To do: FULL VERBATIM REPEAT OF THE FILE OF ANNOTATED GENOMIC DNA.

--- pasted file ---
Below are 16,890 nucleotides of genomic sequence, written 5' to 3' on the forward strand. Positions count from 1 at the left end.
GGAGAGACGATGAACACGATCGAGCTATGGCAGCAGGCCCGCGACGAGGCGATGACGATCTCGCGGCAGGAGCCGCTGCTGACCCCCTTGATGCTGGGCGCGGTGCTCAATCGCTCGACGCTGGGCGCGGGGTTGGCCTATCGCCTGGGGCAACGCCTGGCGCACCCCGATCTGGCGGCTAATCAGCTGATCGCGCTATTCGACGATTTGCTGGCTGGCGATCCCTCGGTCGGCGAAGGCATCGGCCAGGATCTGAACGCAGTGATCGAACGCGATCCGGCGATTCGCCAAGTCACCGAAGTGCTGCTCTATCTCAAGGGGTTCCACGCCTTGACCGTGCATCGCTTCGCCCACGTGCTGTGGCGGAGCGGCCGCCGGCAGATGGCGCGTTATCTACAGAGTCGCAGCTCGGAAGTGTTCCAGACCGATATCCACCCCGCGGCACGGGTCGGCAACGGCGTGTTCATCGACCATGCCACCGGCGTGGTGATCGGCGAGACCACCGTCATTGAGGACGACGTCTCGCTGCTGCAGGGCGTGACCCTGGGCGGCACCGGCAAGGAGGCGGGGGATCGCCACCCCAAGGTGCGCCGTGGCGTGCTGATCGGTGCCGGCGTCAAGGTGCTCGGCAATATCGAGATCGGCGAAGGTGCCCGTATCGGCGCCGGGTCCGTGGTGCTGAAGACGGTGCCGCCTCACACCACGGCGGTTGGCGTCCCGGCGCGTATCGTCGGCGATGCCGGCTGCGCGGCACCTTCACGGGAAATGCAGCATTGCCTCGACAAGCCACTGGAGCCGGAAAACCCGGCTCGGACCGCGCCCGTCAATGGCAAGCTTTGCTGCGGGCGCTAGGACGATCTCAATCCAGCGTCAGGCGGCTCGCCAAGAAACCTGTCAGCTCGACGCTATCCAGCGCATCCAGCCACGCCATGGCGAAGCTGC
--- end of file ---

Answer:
Below are 16,890 nucleotides of genomic sequence, written 5' to 3' on the forward strand. Positions count from 1 at the left end.
GGAGAGACGATGAACACGATCGAGCTATGGCAGCAGGCCCGCGACGAGGCGATGACGATCTCGCGGCAGGAGCCGCTGCTGACCCCCTTGATGCTGGGCGCGGTGCTCAATCGCTCGACGCTGGGCGCGGGGTTGGCCTATCGCCTGGGGCAACGCCTGGCGCACCCCGATCTGGCGGCTAATCAGCTGATCGCGCTATTCGACGATTTGCTGGCTGGCGATCCCTCGGTCGGCGAAGGCATCGGCCAGGATCTGAACGCAGTGATCGAACGCGATCCGGCGATTCGCCAAGTCACCGAAGTGCTGCTCTATCTCAAGGGGTTCCACGCCTTGACCGTGCATCGCTTCGCCCACGTGCTGTGGCGGAGCGGCCGCCGGCAGATGGCGCGTTATCTACAGAGTCGCAGCTCGGAAGTGTTCCAGACCGATATCCACCCCGCGGCACGGGTCGGCAACGGCGTGTTCATCGACCATGCCACCGGCGTGGTGATCGGCGAGACCACCGTCATTGAGGACGACGTCTCGCTGCTGCAGGGCGTGACCCTGGGCGGCACCGGCAAGGAGGCGGGGGATCGCCACCCCAAGGTGCGCCGTGGCGTGCTGATCGGTGCCGGCGTCAAGGTGCTCGGCAATATCGAGATCGGCGAAGGTGCCCGTATCGGCGCCGGGTCCGTGGTGCTGAAGACGGTGCCGCCTCACACCACGGCGGTTGGCGTCCCGGCGCGTATCGTCGGCGATGCCGGCTGCGCGGCACCTTCACGGGAAATGCAGCATTGCCTCGACAAGCCACTGGAGCCGGAAAACCCGGCTCGGACCGCGCCCGTCAATGGCAAGCTTTGCTGCGGGCGCTAGGACGATCTCAATCCAGCGTCAGGCGGCTCGCCAAGAAACCTGTCAGCTCGACGCTATCCAGCGCATCCAGCCACGCCATGGCGAAGCTGC